The conversation at CMX Connect Madrid’s latest event at Utopicus was something that more community builders are starting to come up against: Leading International Communities.
An international community comes with its own questions, like: How can you scale an international community? What are some of the specific considerations you’ll need to take into account? And how can you set your international community up for success?
But there are also so many benefits to having an international community. Members from all over the world mean new ideas, fresh perspectives, and of course, a huge knowledge base.
This discussion was led by Cassandra T. Le, founder of The Quirky Pineapple Studio, a copywriting and content strategy agency in Madrid. This event gave local community leaders an opportunity to meet each other in person and share their experiences of building community.
Below, we’ve rounded up Cassandra’s top takeaways.
Drill into your community’s Wants, Needs, and Luxuries
Cassandra started by focusing on the importance of the Why, or the core reason to start an international community. She suggested that without passion or a love for what you are doing, members won’t be able to relate.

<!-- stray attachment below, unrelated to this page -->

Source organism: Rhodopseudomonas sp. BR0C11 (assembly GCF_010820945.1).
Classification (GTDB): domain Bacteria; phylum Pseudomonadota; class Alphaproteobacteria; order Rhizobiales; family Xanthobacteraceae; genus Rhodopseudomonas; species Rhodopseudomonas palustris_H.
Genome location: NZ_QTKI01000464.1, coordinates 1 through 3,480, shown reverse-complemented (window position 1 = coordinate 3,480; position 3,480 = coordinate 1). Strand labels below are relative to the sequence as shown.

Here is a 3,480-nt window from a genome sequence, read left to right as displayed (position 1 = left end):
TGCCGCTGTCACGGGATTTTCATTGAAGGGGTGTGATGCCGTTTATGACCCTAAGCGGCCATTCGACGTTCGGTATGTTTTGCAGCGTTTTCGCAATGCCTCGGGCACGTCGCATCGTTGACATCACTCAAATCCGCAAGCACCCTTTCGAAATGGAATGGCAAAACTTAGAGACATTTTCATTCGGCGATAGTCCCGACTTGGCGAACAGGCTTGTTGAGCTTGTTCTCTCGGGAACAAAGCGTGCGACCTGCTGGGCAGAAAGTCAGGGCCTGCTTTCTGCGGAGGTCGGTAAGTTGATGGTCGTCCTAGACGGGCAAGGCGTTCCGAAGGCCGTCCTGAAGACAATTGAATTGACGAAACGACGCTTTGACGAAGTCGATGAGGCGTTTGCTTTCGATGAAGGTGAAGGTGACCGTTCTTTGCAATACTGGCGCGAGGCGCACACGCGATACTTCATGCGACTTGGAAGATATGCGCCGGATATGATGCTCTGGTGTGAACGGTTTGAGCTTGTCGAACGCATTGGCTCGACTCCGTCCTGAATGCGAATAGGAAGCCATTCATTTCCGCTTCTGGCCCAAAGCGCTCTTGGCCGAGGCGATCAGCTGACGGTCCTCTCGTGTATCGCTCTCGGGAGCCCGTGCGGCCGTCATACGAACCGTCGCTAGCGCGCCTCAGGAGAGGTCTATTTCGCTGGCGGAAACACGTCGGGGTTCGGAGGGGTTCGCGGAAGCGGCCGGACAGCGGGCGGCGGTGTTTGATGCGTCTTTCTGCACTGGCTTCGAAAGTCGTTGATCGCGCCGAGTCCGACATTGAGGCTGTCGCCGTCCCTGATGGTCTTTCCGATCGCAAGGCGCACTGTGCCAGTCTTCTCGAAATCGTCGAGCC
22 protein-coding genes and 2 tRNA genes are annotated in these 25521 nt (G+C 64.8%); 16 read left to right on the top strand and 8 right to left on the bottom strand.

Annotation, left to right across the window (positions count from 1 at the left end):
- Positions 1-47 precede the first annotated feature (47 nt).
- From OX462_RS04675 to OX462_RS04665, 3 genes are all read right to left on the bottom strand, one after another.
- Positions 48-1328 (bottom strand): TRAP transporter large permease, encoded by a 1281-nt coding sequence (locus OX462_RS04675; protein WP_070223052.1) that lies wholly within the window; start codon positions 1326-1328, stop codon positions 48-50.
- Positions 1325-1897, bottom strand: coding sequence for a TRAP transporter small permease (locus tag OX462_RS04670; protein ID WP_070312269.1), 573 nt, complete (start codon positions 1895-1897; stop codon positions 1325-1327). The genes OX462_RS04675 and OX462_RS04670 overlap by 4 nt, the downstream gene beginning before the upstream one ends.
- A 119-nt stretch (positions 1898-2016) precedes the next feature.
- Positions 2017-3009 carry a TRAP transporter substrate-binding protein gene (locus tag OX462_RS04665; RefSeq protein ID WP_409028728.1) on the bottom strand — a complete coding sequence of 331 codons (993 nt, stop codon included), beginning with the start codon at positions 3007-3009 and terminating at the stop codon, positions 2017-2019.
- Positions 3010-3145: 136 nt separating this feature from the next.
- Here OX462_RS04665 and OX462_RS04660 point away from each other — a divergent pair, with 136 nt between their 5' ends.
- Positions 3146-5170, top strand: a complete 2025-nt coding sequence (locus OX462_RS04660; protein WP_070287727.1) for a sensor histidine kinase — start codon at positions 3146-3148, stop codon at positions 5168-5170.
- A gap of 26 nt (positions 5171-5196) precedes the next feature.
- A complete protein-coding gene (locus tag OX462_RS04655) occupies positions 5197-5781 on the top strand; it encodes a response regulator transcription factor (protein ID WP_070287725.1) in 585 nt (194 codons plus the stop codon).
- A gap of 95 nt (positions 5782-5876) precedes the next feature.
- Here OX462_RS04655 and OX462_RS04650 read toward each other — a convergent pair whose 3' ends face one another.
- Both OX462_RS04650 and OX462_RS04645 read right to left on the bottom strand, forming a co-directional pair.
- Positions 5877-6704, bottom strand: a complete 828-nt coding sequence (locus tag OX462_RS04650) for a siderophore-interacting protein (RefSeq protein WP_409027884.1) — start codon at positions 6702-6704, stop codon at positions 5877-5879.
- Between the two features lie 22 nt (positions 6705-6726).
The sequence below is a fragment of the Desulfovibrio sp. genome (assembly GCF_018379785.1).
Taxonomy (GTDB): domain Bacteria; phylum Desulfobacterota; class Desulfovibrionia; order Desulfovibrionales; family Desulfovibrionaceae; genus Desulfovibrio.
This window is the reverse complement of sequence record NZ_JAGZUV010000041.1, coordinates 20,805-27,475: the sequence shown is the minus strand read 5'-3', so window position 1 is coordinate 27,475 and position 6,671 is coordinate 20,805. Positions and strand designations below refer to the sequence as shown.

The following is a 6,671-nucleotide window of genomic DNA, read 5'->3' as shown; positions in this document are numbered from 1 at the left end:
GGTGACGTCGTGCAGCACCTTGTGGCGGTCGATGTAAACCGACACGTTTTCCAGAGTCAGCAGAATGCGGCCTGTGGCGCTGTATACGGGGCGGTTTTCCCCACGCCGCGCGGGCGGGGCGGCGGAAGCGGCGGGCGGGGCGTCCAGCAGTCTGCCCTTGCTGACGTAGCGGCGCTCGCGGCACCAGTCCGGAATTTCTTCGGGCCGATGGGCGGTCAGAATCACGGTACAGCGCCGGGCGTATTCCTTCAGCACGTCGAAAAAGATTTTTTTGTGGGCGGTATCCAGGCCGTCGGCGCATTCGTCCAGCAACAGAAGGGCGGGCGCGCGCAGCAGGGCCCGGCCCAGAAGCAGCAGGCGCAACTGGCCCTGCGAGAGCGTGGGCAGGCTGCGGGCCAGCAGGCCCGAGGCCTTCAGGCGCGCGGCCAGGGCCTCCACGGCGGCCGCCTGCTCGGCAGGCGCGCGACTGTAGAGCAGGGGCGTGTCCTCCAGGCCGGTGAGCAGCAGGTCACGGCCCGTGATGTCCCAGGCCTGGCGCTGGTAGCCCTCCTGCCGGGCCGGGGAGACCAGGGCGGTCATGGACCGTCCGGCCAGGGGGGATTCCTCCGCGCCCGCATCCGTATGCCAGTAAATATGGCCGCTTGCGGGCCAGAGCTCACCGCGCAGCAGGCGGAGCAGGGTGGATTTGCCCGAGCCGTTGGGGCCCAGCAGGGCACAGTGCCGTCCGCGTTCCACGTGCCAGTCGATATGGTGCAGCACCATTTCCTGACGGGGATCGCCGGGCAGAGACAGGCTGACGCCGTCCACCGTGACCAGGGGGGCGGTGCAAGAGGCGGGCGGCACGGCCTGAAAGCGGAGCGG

A community fulfills three key things a member is looking for: Needs, Wants, and Luxuries. A Need can be a place to hang out and people to hang out with, online or off. Wants can include a sense of belonging or inclusion, while Luxuries may include making friends—real ones.
An international community needs to be a safe space where diverse opinions are not just acknowledged, but celebrated. Many members will live in different places, speak different languages, come from different cultures, and the community is a safe space for them to come together. When this is done right, the Wants are being fulfilled. This builds loyalty; members will feel encouraged to share, and will be more engaged.
The key to a successful international community
Cassandra says the key is simple: Understand your audience. Community members are the fuel that keeps the car running. They are from different places and may speak different languages, but they all have something in common—the community.
I learned so much from this event and was inspired to evaluate my own community. I left the event with new strategies to implement. It was a great experience, meeting like-minded people who share my passion for building meaningful connections.
*Special thanks to Gareth from GTS Lifestyle for documenting the evening in photographs